Non-union employers often think that they do not need to concern themselves with the National Labor Relations Act (the “Act”).  This is a misconception.  For example, Section 7 of the Act gives employees the right to not only form labor unions and engage in collective bargaining, but also “to engage in other concerted activities for the purpose of…mutual aid or protection.”  Stated differently, Section 7 prohibits employers from interfering with all employees’ rights to bring group complaints to the employer and improve their working conditions, both collectively and individually.

One application of Section 7 rights in a non-union setting is to mandatory arbitration provisions, or “MAPs,” that some employers include in their employment agreements and employee handbooks.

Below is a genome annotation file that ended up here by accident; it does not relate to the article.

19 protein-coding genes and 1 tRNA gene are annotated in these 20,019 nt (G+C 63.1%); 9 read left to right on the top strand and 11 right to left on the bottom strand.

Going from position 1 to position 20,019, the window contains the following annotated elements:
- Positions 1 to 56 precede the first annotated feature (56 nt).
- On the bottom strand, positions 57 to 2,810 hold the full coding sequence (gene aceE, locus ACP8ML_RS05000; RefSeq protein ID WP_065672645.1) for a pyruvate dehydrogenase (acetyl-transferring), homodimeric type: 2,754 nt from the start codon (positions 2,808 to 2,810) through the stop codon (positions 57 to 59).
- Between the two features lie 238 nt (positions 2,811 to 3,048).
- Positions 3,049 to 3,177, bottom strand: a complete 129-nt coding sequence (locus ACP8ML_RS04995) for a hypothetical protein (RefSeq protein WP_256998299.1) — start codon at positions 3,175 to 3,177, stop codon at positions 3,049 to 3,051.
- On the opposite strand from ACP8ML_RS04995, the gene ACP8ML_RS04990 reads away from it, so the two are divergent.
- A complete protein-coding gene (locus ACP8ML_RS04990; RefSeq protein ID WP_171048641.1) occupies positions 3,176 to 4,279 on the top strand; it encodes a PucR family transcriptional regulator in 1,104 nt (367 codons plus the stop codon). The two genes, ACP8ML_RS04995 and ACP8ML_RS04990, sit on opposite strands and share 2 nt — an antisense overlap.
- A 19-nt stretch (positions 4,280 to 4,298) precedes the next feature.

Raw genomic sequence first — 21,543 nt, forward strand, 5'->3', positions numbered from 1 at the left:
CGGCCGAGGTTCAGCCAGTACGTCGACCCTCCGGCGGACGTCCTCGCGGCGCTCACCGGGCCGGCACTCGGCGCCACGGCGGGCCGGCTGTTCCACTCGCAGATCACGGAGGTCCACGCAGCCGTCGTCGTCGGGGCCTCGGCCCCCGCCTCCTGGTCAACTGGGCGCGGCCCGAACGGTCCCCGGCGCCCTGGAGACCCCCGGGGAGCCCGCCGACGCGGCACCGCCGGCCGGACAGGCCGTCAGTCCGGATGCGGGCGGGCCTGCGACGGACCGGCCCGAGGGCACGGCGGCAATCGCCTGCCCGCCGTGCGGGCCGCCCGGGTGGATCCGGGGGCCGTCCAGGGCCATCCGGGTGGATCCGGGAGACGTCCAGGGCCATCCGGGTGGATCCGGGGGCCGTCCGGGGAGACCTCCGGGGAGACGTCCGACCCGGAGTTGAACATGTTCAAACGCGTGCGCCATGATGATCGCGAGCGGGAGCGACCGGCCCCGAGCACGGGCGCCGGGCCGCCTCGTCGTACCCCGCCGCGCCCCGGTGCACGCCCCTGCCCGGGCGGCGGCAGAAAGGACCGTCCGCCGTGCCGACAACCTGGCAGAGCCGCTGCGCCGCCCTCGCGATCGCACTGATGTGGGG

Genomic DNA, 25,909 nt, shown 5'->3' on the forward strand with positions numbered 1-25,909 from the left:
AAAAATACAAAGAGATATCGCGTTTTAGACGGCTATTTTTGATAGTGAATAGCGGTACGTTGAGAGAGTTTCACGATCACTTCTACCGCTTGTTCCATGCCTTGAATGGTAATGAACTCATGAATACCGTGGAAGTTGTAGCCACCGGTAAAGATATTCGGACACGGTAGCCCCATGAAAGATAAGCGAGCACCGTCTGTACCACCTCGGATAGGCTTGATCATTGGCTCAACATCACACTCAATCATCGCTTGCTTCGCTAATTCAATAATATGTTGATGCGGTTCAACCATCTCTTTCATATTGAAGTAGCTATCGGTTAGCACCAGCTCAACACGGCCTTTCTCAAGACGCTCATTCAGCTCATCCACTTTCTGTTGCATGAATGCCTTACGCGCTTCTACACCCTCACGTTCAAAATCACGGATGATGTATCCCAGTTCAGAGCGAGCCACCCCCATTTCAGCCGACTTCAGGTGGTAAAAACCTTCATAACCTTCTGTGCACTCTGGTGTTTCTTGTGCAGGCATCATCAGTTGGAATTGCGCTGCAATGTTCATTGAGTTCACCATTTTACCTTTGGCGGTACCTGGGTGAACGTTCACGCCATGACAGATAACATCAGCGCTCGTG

While seemingly routine, MAPs leave employers vulnerable to Section 7 charges because, under the current NLRB law, Section 7 protects employees in seeking to improve their working conditions through resort to court and agencies like the NLRB.  Consequently, an employer violates the Act when he requires employees to sign a MAP that would make the employees think they cannot file a charge with the NLRB. 

What if the employer makes a clear exception for charges with the NLRB? Wouldn’t that shield the employer from violating the Act?  Not necessarily. 

Recently, an Administrative Law Judge for the NLRB ruled in The Neiman Marcus Group, Inc., 198 LRRM 1696 (2014), that even a MAP that specifically advised the employee he or she may file an NLRB claim still violated Section 7 the Act.  The ALJ found that the employees could nevertheless believe that they did not have resort to the NLRB because, essentially, the exception was overshadowed by other provisions of the agreement.

The Neiman Marcus case highlights the need for careful drafting of employee arbitration agreements.  Moreover, this thorny area of the law remains in flux.  We provide assistance to employers in drafting employee arbitration agreements.